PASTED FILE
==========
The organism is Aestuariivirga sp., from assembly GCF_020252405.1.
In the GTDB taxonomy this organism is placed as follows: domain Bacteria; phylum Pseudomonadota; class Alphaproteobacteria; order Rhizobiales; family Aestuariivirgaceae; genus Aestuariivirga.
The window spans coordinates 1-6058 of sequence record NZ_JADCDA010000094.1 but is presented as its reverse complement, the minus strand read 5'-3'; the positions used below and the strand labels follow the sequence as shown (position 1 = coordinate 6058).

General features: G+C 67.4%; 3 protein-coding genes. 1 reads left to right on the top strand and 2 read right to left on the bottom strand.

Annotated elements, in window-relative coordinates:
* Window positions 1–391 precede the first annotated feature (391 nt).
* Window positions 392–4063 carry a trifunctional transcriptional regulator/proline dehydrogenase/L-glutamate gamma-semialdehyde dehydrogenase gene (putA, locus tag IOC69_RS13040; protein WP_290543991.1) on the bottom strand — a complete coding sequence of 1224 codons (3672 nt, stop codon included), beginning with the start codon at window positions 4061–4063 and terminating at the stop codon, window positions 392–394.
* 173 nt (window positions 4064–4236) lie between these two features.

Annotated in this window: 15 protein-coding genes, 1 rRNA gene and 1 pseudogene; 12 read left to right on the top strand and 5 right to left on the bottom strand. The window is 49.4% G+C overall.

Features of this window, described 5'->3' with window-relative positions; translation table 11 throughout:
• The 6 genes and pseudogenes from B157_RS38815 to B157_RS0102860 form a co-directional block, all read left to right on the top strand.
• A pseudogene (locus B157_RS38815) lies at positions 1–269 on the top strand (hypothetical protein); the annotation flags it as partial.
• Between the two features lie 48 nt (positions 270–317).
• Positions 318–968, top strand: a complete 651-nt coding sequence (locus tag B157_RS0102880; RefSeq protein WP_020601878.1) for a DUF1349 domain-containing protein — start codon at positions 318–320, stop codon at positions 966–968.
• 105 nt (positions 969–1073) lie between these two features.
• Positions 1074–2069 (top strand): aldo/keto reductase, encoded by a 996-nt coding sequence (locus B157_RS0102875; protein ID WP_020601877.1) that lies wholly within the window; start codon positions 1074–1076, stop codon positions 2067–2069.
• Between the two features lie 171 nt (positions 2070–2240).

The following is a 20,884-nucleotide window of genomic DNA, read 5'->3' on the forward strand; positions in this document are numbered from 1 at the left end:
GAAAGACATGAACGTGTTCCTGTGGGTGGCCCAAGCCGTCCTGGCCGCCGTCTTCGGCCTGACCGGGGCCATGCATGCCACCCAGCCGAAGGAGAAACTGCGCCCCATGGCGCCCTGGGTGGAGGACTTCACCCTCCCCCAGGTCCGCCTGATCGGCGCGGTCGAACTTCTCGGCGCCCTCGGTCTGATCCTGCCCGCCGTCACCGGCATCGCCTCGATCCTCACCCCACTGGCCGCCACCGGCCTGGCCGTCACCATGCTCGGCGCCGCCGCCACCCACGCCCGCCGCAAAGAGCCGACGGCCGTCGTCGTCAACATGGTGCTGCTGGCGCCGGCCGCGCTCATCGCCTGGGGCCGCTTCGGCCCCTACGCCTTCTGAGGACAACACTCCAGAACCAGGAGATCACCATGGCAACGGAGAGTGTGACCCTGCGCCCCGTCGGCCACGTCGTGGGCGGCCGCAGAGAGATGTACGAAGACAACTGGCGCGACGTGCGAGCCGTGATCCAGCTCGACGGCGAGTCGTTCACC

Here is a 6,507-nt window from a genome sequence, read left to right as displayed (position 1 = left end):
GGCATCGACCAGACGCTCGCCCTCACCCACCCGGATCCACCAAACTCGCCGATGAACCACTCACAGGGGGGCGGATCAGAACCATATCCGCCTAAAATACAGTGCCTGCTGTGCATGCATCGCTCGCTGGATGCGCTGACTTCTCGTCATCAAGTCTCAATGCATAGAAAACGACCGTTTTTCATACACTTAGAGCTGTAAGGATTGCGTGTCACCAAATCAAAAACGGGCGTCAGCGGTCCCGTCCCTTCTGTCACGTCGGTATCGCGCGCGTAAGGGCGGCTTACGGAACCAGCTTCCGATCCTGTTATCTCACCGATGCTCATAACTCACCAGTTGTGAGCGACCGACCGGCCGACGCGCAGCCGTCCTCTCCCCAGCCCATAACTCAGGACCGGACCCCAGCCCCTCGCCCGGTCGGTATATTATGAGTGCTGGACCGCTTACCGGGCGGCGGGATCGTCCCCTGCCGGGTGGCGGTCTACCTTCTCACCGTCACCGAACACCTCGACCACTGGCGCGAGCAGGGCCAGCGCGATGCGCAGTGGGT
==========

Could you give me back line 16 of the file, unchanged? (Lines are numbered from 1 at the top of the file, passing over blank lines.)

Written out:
• Positions 1074–2069 (top strand): aldo/keto reductase, encoded by a 996-nt coding sequence (locus B157_RS0102875; protein ID WP_020601877.1) that lies wholly within the window; start codon positions 1074–1076, stop codon positions 2067–2069.